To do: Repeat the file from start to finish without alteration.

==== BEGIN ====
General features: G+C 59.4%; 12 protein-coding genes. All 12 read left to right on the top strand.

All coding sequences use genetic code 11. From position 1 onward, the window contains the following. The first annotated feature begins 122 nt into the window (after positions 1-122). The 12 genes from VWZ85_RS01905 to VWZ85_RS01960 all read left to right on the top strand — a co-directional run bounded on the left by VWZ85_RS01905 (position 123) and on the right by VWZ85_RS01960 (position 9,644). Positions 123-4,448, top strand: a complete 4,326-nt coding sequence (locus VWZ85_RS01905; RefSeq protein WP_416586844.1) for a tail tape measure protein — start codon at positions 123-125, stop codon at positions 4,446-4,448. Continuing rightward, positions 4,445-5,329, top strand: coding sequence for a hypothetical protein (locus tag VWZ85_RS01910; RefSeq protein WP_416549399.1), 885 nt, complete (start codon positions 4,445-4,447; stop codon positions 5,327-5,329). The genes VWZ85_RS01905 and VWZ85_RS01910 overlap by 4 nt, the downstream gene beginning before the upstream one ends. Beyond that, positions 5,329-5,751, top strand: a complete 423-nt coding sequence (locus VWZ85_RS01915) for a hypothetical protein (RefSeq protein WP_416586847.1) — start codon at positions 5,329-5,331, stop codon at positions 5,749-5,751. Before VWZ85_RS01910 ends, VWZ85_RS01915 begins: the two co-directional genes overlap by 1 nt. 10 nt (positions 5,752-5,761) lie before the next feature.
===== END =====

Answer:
General features: G+C 59.4%; 12 protein-coding genes. All 12 read left to right on the top strand.

All coding sequences use genetic code 11. From position 1 onward, the window contains the following. The first annotated feature begins 122 nt into the window (after positions 1-122). The 12 genes from VWZ85_RS01905 to VWZ85_RS01960 all read left to right on the top strand — a co-directional run bounded on the left by VWZ85_RS01905 (position 123) and on the right by VWZ85_RS01960 (position 9,644). Positions 123-4,448, top strand: a complete 4,326-nt coding sequence (locus VWZ85_RS01905; RefSeq protein WP_416586844.1) for a tail tape measure protein — start codon at positions 123-125, stop codon at positions 4,446-4,448. Continuing rightward, positions 4,445-5,329, top strand: coding sequence for a hypothetical protein (locus tag VWZ85_RS01910; RefSeq protein WP_416549399.1), 885 nt, complete (start codon positions 4,445-4,447; stop codon positions 5,327-5,329). The genes VWZ85_RS01905 and VWZ85_RS01910 overlap by 4 nt, the downstream gene beginning before the upstream one ends. Beyond that, positions 5,329-5,751, top strand: a complete 423-nt coding sequence (locus VWZ85_RS01915) for a hypothetical protein (RefSeq protein WP_416586847.1) — start codon at positions 5,329-5,331, stop codon at positions 5,749-5,751. Before VWZ85_RS01910 ends, VWZ85_RS01915 begins: the two co-directional genes overlap by 1 nt. 10 nt (positions 5,752-5,761) lie before the next feature.